Seven Songs That Influenced Bonnie Whitmore
By Bonnie Whitmore, for Folk Alley
As part of Folk Alley’s Pride Month feature, we’ve asked a handful of LGBTQ+ artists to make a list of the songs or artists who most influenced them.
This list was written by Bonnie Whitmore and artist-written lists will be running throughout June, alongside the Pride-themed playlist in the Classic Folk stream.
In the late 1990s, I was an adolescent and each of these women I attribute to be a crucial part in influencing my musical foundation. Yes, there was also Tracy Chapman and Bonnie Raitt that pre-date them, but when I was really coming of age and entering into my music abilities, these were the songs and women who guided me.
Lisa Loeb and Nine Stories – “Sandalwood”
Terri Hendrix, Ruthie Foster, and Stacey Earle, in particular—I got to see them play in person and meet them. Mind you most of these situations were within the Texas Music scene, which is dominated by men. So to see any women was impactful. But what incredible talented women!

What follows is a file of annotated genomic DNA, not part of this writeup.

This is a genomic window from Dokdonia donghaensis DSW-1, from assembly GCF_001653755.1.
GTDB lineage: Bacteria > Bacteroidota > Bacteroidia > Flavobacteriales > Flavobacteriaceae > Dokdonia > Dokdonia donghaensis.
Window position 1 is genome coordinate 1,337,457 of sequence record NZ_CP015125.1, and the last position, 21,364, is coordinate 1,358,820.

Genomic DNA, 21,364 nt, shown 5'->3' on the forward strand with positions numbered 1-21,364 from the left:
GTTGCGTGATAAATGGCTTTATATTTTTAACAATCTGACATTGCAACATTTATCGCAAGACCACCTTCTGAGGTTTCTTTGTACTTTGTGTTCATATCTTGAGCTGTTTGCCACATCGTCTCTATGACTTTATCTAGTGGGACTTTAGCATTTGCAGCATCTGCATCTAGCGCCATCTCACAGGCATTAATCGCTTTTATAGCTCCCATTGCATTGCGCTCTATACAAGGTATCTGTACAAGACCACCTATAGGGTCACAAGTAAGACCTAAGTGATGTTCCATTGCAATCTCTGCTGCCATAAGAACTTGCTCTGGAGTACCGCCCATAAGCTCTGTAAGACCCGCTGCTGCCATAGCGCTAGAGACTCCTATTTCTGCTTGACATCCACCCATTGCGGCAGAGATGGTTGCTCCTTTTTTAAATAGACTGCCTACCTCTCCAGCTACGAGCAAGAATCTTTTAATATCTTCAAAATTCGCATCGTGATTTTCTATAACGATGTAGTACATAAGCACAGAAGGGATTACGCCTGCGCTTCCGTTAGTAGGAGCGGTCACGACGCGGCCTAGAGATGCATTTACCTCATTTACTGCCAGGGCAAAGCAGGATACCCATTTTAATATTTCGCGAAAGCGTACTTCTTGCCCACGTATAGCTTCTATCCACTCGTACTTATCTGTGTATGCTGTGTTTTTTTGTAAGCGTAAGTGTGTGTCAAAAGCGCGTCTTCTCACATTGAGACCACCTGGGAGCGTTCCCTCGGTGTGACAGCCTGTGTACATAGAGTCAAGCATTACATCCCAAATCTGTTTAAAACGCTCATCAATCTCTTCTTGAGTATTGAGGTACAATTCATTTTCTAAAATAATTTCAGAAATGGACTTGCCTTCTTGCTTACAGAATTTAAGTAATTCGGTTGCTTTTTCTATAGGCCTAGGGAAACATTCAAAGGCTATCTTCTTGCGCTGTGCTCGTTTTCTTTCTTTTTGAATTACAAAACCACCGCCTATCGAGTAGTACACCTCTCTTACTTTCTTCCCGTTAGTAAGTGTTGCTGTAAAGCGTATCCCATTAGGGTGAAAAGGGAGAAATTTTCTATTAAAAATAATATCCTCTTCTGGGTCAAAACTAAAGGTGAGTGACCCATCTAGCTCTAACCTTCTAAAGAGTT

Ruthie Foster – “Home”
They were all kind of sexually ambivalent or tomboy-esque. I think it was sort of reflective of the times, but the impression was that they were there to share the beauty of well-written songs, not to entertain by their looks. Ruthie Foster was open about her sexuality as a lesbian, whereas Terri Hendrix and Kim Richey presented more as asexual, but the ambiguity of their sexuality was kind of moot.
Terri Hendrix – “Hole in My Pocket”
Kim Richey – “I’m Alright”
Though her brother Steve is more well-known, Stacey was 29 at the time and just starting a career in music! That was mind-blowing at the time. Her album, Simple Gearle, was so influential to me that I learned and played “In My Way” as if it were my own, for years.
Stacey Earle – “In My Way”
Each of these women spoke to my emotional experiences as well as gave guidance into the music I wanted to create for myself. They each taught me that there is no such thing as boundaries in subject or gender when it comes to creating and playing good music. They each broadened my mind and gave a larger perspective to what women in music can create. I owe them each so much.
Gillian Welch – “Caleb Meyer”
The Damnations – “No Stompin’ Around”